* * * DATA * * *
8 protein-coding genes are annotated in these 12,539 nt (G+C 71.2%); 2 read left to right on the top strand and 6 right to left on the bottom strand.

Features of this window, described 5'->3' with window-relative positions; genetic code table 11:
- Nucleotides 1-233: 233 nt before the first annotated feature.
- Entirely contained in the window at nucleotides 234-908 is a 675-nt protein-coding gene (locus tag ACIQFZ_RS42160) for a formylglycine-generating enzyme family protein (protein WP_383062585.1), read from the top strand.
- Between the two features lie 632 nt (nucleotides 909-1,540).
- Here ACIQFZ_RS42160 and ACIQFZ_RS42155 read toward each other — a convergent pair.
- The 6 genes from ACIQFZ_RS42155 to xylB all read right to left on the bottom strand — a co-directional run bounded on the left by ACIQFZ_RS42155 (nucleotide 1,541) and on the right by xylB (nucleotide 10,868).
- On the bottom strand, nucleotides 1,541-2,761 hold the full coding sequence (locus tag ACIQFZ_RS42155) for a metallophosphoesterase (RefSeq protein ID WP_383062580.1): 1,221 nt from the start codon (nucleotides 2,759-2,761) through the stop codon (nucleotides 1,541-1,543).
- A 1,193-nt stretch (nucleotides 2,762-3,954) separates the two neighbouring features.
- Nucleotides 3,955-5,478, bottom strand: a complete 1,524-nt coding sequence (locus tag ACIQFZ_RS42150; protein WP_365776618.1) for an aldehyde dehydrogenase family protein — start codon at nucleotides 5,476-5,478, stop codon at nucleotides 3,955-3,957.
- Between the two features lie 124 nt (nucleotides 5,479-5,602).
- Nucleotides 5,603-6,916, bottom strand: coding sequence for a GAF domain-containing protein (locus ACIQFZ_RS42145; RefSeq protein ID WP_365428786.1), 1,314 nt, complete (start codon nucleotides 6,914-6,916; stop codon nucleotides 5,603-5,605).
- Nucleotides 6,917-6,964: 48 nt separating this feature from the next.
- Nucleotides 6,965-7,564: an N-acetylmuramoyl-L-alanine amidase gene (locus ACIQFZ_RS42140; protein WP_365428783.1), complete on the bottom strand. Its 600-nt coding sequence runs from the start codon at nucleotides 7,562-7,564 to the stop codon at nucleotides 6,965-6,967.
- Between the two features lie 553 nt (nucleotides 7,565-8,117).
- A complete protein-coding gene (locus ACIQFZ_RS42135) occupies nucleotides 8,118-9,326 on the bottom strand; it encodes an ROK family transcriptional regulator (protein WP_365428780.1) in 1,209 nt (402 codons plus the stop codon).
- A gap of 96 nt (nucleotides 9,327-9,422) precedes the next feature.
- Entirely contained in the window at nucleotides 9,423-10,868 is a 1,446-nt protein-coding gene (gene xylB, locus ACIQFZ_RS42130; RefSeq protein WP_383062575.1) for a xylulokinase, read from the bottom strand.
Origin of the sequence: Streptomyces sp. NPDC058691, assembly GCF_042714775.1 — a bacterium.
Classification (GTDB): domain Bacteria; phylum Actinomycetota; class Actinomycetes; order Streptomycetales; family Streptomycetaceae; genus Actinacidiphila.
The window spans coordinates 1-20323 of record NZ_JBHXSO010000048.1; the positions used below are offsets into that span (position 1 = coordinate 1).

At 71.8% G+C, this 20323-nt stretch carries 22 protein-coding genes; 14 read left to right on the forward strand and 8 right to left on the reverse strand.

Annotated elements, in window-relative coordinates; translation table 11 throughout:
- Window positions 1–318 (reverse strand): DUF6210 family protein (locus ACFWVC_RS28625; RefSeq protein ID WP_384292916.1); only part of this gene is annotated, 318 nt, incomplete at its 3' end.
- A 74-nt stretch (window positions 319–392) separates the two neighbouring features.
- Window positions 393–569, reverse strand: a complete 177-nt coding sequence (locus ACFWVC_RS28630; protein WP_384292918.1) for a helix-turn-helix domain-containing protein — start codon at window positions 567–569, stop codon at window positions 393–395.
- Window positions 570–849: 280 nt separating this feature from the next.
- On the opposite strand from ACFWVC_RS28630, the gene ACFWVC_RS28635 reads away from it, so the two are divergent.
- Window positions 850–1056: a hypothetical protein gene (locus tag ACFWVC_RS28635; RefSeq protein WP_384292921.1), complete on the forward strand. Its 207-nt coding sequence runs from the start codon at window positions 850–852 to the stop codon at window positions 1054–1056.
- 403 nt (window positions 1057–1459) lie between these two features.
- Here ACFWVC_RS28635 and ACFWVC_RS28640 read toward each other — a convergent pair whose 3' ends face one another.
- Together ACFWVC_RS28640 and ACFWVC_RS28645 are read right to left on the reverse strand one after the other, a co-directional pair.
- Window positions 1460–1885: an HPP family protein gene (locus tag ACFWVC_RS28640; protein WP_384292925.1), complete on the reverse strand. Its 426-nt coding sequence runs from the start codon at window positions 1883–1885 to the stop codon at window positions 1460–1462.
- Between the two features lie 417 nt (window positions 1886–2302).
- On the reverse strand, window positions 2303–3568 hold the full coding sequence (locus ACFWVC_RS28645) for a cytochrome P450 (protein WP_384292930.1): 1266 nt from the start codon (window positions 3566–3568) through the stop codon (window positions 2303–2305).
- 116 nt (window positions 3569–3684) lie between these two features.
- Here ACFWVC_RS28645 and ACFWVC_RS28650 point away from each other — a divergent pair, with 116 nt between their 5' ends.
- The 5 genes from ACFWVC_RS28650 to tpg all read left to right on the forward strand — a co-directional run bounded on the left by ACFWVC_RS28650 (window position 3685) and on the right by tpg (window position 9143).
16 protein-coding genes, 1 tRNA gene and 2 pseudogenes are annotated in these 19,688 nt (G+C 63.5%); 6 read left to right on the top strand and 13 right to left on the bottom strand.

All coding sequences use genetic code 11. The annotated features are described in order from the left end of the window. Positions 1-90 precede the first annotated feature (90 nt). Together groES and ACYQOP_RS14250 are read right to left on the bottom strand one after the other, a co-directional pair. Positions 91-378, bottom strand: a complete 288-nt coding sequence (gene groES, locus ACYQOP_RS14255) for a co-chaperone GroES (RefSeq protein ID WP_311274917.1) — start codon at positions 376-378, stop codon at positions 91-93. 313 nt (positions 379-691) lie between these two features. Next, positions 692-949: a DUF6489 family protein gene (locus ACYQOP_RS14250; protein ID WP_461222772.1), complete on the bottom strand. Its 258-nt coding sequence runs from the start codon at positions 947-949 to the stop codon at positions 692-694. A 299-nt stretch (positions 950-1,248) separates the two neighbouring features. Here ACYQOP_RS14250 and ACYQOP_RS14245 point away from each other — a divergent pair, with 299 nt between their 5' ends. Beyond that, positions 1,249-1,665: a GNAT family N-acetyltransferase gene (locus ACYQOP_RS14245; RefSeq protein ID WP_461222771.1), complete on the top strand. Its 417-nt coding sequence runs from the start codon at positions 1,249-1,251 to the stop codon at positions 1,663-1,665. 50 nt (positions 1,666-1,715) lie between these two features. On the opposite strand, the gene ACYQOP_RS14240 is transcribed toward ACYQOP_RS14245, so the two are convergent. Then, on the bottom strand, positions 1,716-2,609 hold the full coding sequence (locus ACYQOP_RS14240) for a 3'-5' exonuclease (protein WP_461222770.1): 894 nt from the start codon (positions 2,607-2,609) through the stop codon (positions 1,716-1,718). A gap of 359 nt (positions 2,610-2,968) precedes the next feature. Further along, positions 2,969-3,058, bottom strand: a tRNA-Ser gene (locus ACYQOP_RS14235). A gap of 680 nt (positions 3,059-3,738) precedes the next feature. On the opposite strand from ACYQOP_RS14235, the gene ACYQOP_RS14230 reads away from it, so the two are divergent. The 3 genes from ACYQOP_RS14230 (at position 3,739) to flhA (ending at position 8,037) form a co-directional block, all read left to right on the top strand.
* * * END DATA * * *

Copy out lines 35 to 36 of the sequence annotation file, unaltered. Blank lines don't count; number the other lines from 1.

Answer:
- On the reverse strand, window positions 2303–3568 hold the full coding sequence (locus ACFWVC_RS28645) for a cytochrome P450 (protein WP_384292930.1): 1266 nt from the start codon (window positions 3566–3568) through the stop codon (window positions 2303–2305).
- 116 nt (window positions 3569–3684) lie between these two features.